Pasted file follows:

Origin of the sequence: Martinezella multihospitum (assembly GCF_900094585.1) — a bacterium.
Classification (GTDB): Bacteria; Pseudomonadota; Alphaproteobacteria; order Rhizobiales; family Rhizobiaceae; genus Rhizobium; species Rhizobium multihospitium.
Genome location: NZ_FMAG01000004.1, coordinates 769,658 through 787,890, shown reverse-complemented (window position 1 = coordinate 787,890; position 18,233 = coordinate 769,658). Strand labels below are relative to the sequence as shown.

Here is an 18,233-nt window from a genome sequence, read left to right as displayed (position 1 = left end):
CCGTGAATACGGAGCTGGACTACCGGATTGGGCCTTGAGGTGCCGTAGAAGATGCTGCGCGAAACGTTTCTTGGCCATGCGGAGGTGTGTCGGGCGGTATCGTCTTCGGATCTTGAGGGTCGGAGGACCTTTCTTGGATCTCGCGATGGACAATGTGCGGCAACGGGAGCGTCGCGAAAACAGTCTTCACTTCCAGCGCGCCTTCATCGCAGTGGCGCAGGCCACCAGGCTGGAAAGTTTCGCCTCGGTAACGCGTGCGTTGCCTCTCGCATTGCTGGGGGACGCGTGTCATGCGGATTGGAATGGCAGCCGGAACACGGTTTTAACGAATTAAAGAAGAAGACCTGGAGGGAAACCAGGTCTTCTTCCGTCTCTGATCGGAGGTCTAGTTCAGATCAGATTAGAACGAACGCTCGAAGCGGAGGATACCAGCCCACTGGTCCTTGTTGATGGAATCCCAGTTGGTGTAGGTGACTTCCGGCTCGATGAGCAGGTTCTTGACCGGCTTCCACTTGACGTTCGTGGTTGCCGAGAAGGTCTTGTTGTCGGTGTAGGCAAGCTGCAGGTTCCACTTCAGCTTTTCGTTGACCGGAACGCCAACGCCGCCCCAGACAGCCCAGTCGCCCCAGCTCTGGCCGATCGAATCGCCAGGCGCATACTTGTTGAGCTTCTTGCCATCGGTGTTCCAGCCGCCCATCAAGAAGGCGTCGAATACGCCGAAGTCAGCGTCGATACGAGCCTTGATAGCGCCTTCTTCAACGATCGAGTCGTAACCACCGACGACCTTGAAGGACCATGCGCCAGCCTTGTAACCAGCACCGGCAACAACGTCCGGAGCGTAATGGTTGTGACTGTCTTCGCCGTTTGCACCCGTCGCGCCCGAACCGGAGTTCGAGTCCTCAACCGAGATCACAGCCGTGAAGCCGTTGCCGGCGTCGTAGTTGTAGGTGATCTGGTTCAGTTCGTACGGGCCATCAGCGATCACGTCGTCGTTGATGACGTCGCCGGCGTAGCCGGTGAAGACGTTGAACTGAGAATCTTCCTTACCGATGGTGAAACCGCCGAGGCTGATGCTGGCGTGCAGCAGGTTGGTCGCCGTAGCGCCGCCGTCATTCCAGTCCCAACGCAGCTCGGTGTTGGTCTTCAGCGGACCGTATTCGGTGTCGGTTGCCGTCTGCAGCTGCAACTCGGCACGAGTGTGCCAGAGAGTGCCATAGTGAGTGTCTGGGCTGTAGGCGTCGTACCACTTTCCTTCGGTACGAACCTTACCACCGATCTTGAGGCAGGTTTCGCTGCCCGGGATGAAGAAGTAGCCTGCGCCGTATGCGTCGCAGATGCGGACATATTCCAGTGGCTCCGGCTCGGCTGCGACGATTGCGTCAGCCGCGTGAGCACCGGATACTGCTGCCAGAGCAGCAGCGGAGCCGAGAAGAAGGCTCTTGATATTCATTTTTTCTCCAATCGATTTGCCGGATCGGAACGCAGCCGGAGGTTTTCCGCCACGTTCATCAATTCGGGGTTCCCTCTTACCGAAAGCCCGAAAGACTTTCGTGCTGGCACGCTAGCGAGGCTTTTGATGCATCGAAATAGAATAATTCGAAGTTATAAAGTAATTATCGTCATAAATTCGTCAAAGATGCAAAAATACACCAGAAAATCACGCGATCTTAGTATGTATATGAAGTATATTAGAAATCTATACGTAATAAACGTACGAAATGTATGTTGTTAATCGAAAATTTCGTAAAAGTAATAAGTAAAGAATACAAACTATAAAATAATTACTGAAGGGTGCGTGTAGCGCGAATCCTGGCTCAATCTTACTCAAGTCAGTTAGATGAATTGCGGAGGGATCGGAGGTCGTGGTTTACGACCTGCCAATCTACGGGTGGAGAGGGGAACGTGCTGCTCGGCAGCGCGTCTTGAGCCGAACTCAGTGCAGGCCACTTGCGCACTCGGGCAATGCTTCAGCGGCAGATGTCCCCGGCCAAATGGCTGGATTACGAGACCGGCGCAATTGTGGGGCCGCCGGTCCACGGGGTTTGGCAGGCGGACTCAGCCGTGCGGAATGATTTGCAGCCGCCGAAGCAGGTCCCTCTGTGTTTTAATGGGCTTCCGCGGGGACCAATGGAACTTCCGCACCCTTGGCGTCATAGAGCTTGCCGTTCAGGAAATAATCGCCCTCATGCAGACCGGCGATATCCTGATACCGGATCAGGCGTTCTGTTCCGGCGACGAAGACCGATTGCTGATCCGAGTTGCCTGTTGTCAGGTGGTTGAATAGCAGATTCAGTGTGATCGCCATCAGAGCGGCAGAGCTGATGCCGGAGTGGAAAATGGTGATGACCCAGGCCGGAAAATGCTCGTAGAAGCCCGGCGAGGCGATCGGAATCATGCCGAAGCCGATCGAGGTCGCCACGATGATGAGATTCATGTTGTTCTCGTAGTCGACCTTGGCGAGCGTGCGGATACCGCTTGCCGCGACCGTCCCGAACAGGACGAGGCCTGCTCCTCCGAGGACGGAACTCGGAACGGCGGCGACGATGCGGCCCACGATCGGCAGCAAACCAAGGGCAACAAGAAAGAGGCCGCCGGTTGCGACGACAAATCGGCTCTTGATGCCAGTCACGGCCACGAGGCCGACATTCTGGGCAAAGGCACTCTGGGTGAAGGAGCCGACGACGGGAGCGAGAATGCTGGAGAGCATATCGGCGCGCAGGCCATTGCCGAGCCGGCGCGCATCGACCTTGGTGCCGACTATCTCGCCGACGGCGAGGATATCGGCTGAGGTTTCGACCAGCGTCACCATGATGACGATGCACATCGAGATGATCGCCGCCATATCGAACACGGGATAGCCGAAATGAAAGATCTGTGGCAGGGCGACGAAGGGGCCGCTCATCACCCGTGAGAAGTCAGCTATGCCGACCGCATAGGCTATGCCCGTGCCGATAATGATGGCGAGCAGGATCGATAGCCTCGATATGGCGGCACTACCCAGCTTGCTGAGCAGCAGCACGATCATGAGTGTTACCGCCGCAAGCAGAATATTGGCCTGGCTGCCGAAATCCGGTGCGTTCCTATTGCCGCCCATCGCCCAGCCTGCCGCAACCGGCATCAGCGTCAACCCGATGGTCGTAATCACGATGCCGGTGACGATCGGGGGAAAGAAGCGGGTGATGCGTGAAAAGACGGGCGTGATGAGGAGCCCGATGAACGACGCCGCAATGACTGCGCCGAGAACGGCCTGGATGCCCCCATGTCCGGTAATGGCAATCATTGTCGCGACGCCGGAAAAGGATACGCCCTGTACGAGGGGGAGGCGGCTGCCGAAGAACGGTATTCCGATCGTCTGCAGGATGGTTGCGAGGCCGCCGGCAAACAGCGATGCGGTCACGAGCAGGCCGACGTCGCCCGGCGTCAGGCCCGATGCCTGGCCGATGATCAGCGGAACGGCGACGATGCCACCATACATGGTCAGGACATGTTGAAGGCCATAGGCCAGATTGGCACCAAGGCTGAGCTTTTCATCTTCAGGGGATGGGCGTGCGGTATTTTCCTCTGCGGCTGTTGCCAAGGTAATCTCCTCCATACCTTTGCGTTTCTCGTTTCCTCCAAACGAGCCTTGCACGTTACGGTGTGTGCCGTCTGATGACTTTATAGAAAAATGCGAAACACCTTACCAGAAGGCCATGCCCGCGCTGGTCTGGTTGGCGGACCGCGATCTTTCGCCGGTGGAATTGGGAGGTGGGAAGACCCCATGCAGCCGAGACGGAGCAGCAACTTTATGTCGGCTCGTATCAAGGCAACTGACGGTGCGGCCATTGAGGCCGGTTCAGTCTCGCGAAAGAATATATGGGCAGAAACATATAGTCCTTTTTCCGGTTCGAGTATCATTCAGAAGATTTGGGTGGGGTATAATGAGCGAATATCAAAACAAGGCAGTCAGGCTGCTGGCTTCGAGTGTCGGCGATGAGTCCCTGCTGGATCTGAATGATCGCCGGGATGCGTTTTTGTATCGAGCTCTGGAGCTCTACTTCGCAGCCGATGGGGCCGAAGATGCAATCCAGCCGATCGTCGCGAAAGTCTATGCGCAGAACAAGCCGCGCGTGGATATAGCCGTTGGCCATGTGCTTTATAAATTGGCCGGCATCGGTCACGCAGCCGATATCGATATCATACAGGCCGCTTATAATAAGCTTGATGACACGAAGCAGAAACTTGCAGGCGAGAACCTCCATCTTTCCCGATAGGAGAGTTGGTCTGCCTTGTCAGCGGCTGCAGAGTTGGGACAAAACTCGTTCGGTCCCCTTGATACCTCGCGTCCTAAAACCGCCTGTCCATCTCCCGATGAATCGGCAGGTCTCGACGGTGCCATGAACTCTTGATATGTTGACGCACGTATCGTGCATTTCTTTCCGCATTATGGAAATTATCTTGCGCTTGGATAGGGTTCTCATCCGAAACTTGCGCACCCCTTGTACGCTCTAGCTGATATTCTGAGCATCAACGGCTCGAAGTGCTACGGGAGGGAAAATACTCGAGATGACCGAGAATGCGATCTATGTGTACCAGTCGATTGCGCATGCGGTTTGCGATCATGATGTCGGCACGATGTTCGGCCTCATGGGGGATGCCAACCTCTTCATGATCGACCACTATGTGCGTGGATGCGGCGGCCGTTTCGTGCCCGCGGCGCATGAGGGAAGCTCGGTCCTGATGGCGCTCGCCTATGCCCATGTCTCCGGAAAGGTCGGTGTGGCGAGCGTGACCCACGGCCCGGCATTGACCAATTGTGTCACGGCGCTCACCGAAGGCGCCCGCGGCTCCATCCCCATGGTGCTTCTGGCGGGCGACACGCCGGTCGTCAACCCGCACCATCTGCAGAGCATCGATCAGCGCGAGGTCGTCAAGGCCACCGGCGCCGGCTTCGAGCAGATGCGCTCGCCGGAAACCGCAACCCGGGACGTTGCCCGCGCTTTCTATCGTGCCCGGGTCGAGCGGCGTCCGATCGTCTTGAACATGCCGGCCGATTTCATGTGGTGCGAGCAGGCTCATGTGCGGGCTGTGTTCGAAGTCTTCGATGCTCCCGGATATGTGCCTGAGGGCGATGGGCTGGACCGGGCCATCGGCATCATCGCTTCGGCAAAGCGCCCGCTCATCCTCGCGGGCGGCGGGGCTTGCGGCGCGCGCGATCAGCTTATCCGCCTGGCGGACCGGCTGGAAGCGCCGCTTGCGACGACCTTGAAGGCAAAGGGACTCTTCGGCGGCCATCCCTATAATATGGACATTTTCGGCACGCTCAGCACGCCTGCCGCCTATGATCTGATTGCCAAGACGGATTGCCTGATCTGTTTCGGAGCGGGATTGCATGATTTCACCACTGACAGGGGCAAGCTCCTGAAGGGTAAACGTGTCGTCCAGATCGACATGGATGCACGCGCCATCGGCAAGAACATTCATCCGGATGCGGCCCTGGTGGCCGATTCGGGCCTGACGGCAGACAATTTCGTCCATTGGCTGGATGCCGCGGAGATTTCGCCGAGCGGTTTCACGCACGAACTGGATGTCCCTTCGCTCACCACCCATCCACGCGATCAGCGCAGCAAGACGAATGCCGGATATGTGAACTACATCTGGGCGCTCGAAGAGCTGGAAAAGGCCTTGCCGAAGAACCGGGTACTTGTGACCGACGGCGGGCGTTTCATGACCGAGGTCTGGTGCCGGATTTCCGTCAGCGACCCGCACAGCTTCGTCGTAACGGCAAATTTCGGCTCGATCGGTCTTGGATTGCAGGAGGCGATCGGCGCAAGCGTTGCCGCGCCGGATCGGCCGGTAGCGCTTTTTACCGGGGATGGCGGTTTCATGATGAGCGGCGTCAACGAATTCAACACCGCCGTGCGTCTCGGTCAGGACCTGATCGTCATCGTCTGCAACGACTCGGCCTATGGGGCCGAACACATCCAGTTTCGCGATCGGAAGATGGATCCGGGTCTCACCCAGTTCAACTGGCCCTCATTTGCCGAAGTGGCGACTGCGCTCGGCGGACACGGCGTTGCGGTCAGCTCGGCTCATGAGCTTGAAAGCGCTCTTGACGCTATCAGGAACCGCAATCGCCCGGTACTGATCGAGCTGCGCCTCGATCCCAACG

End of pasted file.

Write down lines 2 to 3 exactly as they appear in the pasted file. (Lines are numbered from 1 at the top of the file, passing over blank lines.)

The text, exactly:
Classification (GTDB): Bacteria; Pseudomonadota; Alphaproteobacteria; order Rhizobiales; family Rhizobiaceae; genus Rhizobium; species Rhizobium multihospitium.
Genome location: NZ_FMAG01000004.1, coordinates 769,658 through 787,890, shown reverse-complemented (window position 1 = coordinate 787,890; position 18,233 = coordinate 769,658). Strand labels below are relative to the sequence as shown.